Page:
To fly or not to fly?


Dr Gillian Gibb has $300,000 to study why some birds take to the skies, while others decide to go to ground.


While some of our native birds are masters of the sky, others – like the kiwi – remain earthbound. While we know the physical qualities that cause flightlessness, the genetic markers are yet to be mapped.

Dr Gillian Gibb, of the Institute of Agriculture and Environment, has been given $300,000 from the Royal Society's Marsden Fund, to study the genetic pathways to flightlessness in native New Zealand birds. Her study will examine the genetic differences between flighted and flightless birds from the ground-living rail family. The flightless weka will be compared to the flighted buff-banded rail, and the flightless takahe to the pukeko.

Dr Gibb explains that while many of us would be dismayed to lose the ability to fly if we’d formerly been able to, for birds it’s a matter of survival. “It all comes down to energy expenditure and flying takes a whole lot of energy. If a bird can get what it needs from the ground, then why retain something that will simply burn more precious energy?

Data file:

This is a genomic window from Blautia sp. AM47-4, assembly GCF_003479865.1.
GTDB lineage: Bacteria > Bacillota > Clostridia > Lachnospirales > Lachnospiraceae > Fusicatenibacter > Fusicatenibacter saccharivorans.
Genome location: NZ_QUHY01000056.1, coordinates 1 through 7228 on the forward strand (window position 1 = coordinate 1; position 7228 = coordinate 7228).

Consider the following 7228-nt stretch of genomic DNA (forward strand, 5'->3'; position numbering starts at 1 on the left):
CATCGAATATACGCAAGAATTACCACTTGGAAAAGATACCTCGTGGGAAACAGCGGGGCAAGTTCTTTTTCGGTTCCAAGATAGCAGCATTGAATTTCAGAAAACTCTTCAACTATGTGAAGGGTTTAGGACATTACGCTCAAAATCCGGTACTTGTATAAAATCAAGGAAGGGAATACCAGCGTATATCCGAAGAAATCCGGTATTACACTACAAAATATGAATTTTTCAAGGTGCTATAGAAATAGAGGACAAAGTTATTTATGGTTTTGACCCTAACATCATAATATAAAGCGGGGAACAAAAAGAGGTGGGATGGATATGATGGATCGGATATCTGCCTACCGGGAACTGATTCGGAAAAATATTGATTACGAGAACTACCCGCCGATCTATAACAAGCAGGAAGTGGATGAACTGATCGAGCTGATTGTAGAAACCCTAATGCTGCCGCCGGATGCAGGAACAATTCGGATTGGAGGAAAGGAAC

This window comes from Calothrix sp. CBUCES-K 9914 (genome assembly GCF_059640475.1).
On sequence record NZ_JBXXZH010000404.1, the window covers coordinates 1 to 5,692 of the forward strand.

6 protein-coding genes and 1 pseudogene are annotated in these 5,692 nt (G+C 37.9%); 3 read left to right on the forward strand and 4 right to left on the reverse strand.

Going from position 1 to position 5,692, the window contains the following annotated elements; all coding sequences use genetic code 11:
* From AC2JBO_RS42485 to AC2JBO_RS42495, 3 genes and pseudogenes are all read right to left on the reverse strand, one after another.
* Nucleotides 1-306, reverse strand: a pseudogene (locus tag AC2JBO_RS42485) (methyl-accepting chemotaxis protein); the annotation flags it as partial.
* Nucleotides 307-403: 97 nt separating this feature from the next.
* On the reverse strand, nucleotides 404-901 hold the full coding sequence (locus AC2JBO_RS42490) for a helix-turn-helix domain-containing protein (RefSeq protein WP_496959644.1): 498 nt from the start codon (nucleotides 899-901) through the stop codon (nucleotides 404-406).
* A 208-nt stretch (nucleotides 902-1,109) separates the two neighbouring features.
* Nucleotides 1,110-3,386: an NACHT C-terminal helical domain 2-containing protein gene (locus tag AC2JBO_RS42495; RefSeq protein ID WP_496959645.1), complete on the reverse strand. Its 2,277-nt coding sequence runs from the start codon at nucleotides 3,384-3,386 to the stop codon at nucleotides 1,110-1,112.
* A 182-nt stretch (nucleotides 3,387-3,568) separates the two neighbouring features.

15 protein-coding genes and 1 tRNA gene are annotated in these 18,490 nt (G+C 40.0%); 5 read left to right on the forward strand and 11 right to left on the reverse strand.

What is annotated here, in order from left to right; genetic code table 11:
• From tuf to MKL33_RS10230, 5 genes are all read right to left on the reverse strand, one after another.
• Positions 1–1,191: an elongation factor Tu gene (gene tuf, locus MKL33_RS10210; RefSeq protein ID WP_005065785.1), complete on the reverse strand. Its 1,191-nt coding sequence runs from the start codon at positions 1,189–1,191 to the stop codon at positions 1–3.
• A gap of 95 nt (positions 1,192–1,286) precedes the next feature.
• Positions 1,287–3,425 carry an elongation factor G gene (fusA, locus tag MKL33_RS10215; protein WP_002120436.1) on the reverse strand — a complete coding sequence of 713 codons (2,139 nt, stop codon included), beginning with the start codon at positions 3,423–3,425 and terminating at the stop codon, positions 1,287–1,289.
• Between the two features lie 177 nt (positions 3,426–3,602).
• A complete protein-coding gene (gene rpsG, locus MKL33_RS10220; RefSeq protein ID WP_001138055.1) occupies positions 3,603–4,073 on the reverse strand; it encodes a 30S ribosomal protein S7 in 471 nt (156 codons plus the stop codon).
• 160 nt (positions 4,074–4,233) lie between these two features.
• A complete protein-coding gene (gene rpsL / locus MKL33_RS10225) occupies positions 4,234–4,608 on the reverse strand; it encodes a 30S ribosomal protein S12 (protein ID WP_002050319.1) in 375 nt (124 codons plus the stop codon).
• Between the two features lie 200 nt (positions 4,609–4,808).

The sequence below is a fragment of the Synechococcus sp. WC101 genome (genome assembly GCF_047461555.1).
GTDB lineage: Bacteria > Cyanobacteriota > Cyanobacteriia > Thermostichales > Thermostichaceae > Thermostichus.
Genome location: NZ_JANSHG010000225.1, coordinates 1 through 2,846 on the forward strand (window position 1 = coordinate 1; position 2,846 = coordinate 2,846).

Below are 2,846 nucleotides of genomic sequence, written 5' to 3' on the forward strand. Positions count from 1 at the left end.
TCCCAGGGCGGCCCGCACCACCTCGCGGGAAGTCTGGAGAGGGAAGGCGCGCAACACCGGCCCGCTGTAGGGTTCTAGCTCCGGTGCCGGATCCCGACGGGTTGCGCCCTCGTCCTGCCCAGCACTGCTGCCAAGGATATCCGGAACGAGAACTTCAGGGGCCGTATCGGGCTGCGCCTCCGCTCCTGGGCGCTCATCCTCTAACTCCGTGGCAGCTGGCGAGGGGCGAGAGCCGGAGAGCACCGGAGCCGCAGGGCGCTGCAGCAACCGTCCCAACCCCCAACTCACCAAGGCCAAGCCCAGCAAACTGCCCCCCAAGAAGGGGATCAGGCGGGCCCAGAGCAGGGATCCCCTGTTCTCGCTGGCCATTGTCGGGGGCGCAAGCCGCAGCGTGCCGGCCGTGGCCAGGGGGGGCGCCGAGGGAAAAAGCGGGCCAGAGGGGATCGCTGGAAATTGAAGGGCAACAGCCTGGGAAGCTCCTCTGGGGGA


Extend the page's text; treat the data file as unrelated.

“The physical differences between birds that can fly and those that cannot are well documented, as well as the ecological conditions that dictate the change, but the genetic pathways that led to this evolutionary shift are what we’re interested in – it’s not the ‘how’, it’s the ‘why’ at a genetic level.”

The research is made possible by emerging molecular tools that allow the investigation of the underlying genetic mechanisms and pathways of bird DNA.

She will also investigate what order, timing and degree of variability there is in the combination of genes operating in different birds. The research hopes to enhance the understanding of many important genetic pathways for birds, including limb development, reproductive capacity, immunology and metabolism.

The work will be supported by a notable expert on rails, Professor Steve Trewick of the Institute of Agriculture and Environment.

Dr Gibb is one of seven Massey University projects to share in $3.1 million from the fund. A total 117 projects were granted more than $65 million in Government funding by the Marsden Fund, managed by the Royal Society of New Zealand on behalf of the Government.

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